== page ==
CHESTERFIELD, Va. (WRIC) — As crews brace for the potential of severe weather this week, 8News is taking a deeper look into why central Virginia seems to be a gathering place for hurricane remnants, and the storms produced because of them.

Some of the storms that have made deadly impacts in our area include Hurricanes Camille and Isabel.

In 1969, Hurricane Camille killed more than 259 people in the U.S. and caused $1.42 billion in damages, which is equivalent to $9.9 billion in 2019. The catastrophic hurricane also flash flooding in Richmond, with many calling it the worst natural disaster in the state’s history.

“We’re kind of this off-ramp of this hurricane highway,” said StormTracker8 Meteorologist Matt DiNardo. “We get the leftovers,” he said.

Being dozens of miles from a coast won’t stop intense hurricanes from eventually making big impacts on our area.

“That may mean the winds mix to produce tornadoes,” DiNardo said. “We’ve seen that with Ivan, we’ve seen that with Florence.”

Back in 2004, Hurricane Gaston also dumped a ton of rain which caused serious flooding. This week, DiNardo says thunderstorms could become severe on Wednesday afternoon or evening.

So why is Central Virginia often times a hot spot, anyway?

One reason is that Richmond is on the fall line, which splits the Coastal plain and Piedmont regions. South and east of the line you have the Coastal Plain. West and north of the line you will is the Piedmont region.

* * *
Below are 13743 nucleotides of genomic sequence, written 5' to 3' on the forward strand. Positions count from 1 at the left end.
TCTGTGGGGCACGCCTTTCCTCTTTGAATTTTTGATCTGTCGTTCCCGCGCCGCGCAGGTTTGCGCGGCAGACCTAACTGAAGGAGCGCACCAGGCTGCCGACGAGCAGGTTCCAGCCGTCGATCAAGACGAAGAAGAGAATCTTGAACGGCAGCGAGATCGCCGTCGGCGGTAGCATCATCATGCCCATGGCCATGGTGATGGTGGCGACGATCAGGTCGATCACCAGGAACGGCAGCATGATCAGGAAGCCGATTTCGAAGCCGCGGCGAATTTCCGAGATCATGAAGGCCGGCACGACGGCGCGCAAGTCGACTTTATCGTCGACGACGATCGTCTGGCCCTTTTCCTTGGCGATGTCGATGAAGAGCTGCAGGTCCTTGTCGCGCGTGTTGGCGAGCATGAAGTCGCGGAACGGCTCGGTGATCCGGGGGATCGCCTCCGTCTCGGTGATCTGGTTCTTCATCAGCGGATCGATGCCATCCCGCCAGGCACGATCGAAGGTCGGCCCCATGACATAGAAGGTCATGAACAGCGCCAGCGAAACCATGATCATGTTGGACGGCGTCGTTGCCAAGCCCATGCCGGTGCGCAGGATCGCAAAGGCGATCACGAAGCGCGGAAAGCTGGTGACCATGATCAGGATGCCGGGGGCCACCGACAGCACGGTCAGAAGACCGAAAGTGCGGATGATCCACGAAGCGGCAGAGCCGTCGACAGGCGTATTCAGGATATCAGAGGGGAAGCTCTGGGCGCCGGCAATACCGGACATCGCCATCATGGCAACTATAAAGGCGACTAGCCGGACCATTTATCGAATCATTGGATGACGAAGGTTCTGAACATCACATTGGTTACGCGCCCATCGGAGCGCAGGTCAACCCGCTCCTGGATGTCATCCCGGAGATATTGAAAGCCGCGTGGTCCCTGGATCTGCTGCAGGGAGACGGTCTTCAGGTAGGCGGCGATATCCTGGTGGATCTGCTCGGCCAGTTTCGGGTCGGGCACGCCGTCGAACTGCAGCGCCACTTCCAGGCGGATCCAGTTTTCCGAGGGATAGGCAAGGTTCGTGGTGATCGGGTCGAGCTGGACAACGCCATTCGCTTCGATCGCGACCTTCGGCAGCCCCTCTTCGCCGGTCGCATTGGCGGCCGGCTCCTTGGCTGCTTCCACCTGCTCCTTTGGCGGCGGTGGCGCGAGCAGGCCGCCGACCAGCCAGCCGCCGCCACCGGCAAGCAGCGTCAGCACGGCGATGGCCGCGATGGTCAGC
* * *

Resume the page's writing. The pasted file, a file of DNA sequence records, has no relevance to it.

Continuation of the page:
At the fall line, waterfalls prevent further travel on the river. Being on the border of the two regions adds additional friction to the atmosphere. The Coastal Plain is relatively flat land and has small rolling hills. In the Piedmont, the elevation picks up with larger hills and eventually mountains as you get further west.

In 2018, Hurricane Florence made landfall near Wrightsville Beach, North Carolina. Nine tornadoes touched down in Chesterfield on Hull Street Road — one of which killed a man.

This week, meteorologists say Central Virginia could see heavy downpours, flooding, strong winds, and possibly tornadoes.

“Pay attention to the forecast because we all know, you wait five minutes in central Virginia and the weather changes quickly,” DiNardo said.

There are still three more months of hurricane season and officials say it is best to be prepared for anything.